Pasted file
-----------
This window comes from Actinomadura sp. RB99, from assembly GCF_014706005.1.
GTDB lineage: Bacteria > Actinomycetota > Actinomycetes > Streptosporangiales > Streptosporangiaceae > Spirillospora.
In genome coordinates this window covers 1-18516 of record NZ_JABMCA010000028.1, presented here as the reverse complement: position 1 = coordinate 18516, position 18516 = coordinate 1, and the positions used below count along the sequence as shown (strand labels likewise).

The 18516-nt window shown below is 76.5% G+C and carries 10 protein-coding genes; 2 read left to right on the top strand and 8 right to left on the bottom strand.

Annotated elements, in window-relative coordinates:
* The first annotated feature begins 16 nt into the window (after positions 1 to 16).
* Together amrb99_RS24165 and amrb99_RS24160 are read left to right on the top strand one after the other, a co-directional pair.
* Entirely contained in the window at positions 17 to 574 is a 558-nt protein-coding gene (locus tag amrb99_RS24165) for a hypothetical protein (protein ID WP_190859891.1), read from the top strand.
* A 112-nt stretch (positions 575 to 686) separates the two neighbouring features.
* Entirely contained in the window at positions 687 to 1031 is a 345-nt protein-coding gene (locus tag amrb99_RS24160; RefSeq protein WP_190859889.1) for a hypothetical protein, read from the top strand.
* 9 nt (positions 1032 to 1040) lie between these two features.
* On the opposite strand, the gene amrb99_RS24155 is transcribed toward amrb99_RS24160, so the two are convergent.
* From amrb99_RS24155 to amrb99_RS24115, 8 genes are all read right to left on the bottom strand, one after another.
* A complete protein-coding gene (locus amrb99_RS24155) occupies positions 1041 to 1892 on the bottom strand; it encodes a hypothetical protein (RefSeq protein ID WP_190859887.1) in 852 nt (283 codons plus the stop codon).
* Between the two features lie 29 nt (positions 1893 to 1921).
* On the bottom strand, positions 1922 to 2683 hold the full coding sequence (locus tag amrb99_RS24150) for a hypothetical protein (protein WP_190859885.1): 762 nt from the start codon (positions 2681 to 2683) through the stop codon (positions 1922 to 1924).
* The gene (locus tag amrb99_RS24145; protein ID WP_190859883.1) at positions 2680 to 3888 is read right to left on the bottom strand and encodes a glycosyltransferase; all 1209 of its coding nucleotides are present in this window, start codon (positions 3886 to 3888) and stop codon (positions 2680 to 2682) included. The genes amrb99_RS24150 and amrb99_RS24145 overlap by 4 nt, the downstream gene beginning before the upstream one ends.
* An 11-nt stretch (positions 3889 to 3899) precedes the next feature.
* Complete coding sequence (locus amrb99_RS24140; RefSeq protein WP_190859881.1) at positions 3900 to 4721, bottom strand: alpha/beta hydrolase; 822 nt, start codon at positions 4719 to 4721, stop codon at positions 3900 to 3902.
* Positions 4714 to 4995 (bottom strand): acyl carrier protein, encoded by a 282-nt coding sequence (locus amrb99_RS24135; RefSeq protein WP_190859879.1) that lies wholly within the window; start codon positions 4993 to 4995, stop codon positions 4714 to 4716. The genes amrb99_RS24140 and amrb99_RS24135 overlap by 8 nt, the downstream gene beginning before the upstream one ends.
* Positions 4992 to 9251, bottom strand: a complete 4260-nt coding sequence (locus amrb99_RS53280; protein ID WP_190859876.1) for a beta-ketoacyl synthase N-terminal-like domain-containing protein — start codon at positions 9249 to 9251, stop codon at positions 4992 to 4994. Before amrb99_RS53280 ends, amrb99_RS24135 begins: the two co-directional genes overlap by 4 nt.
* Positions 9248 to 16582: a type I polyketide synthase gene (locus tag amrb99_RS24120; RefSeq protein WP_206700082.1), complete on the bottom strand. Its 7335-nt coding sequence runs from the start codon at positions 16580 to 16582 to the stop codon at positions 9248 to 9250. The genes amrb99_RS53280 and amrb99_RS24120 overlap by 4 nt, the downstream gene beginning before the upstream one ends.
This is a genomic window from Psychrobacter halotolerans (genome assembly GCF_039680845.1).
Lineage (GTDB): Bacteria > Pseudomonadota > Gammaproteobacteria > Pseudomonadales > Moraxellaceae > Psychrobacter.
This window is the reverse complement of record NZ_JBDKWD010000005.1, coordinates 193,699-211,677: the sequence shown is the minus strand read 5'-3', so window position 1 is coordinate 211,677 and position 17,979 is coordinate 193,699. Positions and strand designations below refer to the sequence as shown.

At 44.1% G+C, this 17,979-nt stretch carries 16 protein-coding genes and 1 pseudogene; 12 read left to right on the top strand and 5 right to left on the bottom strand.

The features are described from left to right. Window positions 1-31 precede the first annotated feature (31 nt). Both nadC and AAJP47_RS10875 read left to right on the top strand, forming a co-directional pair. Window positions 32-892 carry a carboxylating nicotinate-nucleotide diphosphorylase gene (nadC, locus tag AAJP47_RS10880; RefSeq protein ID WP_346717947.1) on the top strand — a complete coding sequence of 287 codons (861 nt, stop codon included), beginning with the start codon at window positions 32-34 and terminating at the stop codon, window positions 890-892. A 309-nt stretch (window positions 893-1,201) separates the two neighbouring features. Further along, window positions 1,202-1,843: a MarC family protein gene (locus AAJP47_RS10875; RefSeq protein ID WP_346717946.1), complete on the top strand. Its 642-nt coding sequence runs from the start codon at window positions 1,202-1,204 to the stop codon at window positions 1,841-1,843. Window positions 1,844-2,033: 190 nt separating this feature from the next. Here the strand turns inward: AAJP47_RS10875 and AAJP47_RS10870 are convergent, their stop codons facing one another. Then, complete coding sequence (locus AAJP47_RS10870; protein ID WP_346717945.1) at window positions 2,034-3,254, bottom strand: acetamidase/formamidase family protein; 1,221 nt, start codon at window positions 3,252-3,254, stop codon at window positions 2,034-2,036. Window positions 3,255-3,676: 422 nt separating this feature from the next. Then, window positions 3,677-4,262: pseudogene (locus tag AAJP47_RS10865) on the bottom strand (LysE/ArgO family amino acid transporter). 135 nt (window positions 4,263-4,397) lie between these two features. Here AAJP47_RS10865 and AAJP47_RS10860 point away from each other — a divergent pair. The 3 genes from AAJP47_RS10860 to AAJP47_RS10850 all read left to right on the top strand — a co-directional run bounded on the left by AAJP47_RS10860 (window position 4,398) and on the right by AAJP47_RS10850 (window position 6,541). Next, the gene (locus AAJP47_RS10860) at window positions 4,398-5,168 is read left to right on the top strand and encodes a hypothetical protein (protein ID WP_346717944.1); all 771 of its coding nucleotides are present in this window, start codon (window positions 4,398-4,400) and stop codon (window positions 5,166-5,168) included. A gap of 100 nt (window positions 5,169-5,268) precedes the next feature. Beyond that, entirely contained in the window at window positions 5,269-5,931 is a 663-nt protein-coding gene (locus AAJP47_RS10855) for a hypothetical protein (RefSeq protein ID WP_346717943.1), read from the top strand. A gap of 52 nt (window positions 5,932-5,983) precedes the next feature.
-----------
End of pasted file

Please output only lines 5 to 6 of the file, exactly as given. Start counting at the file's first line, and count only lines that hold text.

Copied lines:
Annotated elements, in window-relative coordinates:
* The first annotated feature begins 16 nt into the window (after positions 1 to 16).